We are right at the cusp of winter. Just as a soldier prepares for battle, we need to prepare for the violent snowstorm that is flu and cold season. Solidifying the shield of our immune system in winters is essential to protect us from getting sick this season. One thing that will help us fortify and strengthen our fortress is vitamin C.
Vitamin C is an important vitamin and antioxidant that the body uses to keep you strong and healthy. It is used in the maintenance of organs, bones, muscle, and blood vessels. Among other benefits, Vitamin C oil can also be applied on skin to keep it hydrated in cold weather. It can also be used in combination with other vitamins and in that way, it becomes more useful for inner and outer health.
Vitamin C plays a crucial role in reducing cholesterol levels. It widens the blood vessels and this could help protect against heart disease, hypertension, or high blood pressure. It boosts the conversion of cholesterol into bile salts, which are easily eliminated by the body.
Patients are less likely to experience deterioration of the kidneys, eyes, and nerves if they eat plenty of fruit and vegetables that are rich in vitamin C.
For winter season, when skin tends to be drier, consider switching to a vitamin C oil. It'll boost radiance by first delivering vitamin C and then locking hydration into skin. Its intake in the form of food is also beneficial for healthy skin as it promotes collagen production, which has the potential to thicken the dermis, diminish fine lines, and is essential for a firm youthful skin. To be very specific, vitamin C is an antioxidant and protects skin cells from damaging free radicals caused by UV exposure. On top of it, vitamin C inhibits melanin production in the skin which helps in lightening hyperpigmentation and brown spots, even out skin tone, and enhance skin radiance. We can make the best use of the vitamin C by combining it with other antioxidants such as vitamin E and Ferulic acid. Together they work wonder to turn into an anti-aging and skin brightening nutrient to keep the skin healthy and provide a natural glow. It also functions best with vitamin B and hyaluronic acid for a hydrated and plump skin.
Vitamin C plays an important role in the production of collagen, L-carnitine, and some neurotransmitters. It helps metabolise proteins and its antioxidising property decreases the risk of free radicals in the body which cause various cancers. Moreover, collagen, which vitamin C helps produce, is the main component of connective tissue and the most abundant protein in mammals. Around 1 to 2 per cent of muscle tissue is collagen. It is a vital component in fibrous tissues such as tendons, ligaments, skin, cornea, cartilage, bones, the gut and blood vessels.
Research says that wounds, cuts, and grazes may heal faster in people who have a higher intake of vitamin C than is usually available in their food. This may be because vitamin C contributes to collagen production. In the case of wound healing, research has suggested that wounds took longer to heal if someone had scurvy. Scurvy results from vitamin C deficiency. Its symptoms include swollen joints, bleeding gums and loose teeth, anaemia, and tiredness. The role of vitamin C as an antioxidant also helps repair tissue and reduce damage from inflammation and oxidation.
Vitamin C strengthen your gums and the soft tissue in your mouth. It can protect against gingivitis; the early stage of gum disease, and can prevent your teeth from loosening.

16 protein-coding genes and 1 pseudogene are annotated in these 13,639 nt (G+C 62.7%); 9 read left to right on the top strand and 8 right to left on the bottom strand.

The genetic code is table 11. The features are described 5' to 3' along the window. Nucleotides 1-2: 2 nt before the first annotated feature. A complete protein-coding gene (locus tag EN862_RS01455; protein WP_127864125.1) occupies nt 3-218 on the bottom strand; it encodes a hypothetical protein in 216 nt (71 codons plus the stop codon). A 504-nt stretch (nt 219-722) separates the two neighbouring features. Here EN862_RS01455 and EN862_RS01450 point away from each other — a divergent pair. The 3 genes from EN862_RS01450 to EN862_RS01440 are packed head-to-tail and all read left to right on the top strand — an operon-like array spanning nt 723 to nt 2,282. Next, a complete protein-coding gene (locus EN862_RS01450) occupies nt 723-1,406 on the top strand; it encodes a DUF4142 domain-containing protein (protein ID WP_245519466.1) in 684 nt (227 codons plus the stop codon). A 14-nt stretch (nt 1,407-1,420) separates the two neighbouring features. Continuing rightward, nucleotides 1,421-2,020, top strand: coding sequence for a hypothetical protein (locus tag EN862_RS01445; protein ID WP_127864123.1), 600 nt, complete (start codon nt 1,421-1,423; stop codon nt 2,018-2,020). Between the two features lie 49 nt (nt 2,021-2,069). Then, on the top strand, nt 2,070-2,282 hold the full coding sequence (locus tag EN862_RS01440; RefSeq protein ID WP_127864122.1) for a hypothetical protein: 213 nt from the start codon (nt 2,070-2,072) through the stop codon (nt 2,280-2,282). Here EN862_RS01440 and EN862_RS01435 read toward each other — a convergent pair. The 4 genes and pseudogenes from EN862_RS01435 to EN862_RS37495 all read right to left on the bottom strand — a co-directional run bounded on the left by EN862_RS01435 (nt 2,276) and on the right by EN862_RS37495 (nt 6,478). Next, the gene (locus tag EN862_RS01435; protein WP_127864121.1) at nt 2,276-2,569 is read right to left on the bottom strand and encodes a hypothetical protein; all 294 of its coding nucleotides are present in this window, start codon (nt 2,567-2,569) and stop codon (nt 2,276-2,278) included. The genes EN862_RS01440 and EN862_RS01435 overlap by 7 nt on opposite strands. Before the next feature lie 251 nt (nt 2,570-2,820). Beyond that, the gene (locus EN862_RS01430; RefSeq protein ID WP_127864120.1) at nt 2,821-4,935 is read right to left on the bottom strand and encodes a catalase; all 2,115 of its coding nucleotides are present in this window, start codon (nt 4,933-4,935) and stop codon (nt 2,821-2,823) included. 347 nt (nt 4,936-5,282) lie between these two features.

Fights off infections People with adequate levels of vitamin C are thought to be better able to fight off infections compared to people with vitamin C deficiency. Vitamin C may also help prevent acute respiratory infections, especially in people with malnutrition and those who are physically stressed.
Vitamin C may help lower the risk of cataracts as well as of age-related macular degeneration.
Can kill tuberculosis Researchers have also found that vitamin C can fight out drug-resistant tuberculosis (TB) bacteria. Another study suggests that adding vitamin C to TB drugs could shorten the therapy.
New researches suggest that women and men require different amount of vitamin C consumption and women should be at least having 90 mg of vitamin C every day. Until now, both women and men were urged to take 75 mg of vitamin C per day.
During pregnancy, pregnant women should have 85 mg of vitamin C a day, and 120 mg while breast-feeding. It is good for foetal health and also good for health of the expecting mothers.
Supplements of vitamin C have recently been recognised as having an important role in the prevention and treatment of osteoporosis because of its ability to increase the density of bones.
Vitamin C is found naturally in vegetables and fruits (mostly preferred as you find other nutrients such as folic acid and fibre too), especially oranges and other citrus fruits. This key vitamin is also available as a natural dietary supplement in the form of vitamin C pills and vitamin C chewable tablets.
Research says that out body needs a daily intake of vitamin C because it is water soluble, and the body does not store it. Consuming red peppers and other vegetables should provide enough vitamin C for most people. Heat and cooking in water can destroy some of the vitamin C content, so raw foods are best. Foods containing vitamin C include red pepper, oranges, fresh strawberries, spinach, broccoli, cauliflower, tomatoes and potatoes.
Vitamin C deficiency Anaemia: Vitamin C deficiency anaemia can occur if you do not have a healthy diet or are not taking a supplement for it. Symptoms include tiredness, rapid heartbeat, feeling cold, and a red and swollen tongue.
Histamine reduction: Histamine is a substance the immune system produces, resulting in inflammation and other problems. Vitamin C is known as an antihistamine which means it can lower histamine levels and mitigate allergic reactions and symptoms.